Technology in the work of Jack Kerouac and William S. Burroughs
Nash, Catherine (2008) Technology in the work of Jack Kerouac and William S. Burroughs. PhD thesis, University of Nottingham.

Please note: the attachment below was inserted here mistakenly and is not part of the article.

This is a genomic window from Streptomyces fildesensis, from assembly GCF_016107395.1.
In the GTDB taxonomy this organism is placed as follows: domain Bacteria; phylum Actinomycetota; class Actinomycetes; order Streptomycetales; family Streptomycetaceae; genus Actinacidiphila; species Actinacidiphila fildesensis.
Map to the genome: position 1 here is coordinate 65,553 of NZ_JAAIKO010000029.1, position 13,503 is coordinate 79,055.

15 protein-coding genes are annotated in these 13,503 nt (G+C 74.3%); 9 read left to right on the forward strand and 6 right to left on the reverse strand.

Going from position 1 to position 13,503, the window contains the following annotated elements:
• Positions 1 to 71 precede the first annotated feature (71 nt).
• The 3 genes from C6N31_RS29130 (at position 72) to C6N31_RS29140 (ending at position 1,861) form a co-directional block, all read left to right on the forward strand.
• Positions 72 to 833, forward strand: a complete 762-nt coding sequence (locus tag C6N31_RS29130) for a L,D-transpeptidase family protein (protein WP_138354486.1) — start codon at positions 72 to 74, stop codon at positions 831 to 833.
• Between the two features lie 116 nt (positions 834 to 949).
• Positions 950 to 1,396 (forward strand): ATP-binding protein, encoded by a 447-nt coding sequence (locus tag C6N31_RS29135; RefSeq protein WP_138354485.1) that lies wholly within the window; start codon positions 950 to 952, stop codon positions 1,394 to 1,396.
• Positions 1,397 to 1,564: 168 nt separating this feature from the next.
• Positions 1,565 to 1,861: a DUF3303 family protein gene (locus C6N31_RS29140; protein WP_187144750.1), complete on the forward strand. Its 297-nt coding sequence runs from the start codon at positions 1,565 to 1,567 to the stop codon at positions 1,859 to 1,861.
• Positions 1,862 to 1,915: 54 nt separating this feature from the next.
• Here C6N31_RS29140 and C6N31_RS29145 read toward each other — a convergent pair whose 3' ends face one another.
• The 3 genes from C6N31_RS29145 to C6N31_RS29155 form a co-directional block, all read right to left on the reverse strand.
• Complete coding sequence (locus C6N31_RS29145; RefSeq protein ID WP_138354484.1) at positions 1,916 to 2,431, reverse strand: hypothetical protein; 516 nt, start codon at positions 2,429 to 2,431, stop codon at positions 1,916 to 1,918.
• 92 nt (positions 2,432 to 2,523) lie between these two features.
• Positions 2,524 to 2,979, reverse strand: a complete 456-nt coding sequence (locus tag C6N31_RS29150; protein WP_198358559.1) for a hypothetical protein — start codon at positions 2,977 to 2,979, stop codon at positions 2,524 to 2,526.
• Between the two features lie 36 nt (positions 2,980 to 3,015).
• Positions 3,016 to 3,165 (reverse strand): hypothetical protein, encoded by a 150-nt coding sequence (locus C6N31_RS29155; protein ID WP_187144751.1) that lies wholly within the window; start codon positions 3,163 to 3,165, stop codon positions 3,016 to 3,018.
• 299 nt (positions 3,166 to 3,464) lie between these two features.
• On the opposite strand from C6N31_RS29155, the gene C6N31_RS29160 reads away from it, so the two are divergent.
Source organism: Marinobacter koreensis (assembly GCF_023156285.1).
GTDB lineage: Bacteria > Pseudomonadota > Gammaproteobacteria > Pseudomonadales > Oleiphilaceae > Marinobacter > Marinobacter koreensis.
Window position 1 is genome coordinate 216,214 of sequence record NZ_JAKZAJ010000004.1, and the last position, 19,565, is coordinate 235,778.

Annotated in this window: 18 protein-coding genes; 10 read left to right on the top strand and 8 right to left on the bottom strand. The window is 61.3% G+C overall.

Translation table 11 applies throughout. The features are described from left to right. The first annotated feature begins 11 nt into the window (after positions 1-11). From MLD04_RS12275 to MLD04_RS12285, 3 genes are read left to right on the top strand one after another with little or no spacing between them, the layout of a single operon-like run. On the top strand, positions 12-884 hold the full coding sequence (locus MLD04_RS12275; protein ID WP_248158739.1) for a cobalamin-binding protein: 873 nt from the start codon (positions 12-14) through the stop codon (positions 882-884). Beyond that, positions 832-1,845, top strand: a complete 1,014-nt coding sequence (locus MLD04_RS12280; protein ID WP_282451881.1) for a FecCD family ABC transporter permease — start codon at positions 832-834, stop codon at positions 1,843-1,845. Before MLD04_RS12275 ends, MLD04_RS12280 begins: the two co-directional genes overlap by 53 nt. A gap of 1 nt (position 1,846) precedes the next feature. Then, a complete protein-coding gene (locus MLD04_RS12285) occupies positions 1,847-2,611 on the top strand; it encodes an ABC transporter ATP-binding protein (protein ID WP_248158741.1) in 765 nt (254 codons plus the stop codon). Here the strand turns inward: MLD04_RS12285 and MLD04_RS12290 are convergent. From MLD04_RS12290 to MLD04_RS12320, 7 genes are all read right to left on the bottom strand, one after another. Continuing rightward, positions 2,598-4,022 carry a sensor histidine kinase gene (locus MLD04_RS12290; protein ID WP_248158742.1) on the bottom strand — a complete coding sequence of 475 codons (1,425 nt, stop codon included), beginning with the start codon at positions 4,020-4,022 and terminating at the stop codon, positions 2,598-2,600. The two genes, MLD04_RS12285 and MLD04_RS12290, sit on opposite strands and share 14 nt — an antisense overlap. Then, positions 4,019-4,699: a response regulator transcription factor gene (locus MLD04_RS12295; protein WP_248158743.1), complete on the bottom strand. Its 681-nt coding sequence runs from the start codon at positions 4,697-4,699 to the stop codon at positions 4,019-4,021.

This thesis explores the use and significance of technologies of representation in the work of Jack Kerouac (1922-1969) and William S. Burroughs (1914-1997), particularly in relation to the development of ideas of free and improvisatory expression in the 1950s. More specifically it focuses on the role played by the technologies of the typewriter and tape recorder in the textual production of key works of each writer and how these technologies are also thematically important in their exploration of the topics of individual creativity and freedom in relation to social and technological control. It also examines the centrality of epistolary practice in the creative process. The focus on these technologies will allow the thesis to develop from this base into a wider exploration of many of the key themes of Kerouac’s and Burroughs’ work, placing them within a context of wider debates and concerns over the power of mass media and technology among contemporary social commentators as well as writers of the Beat generation.
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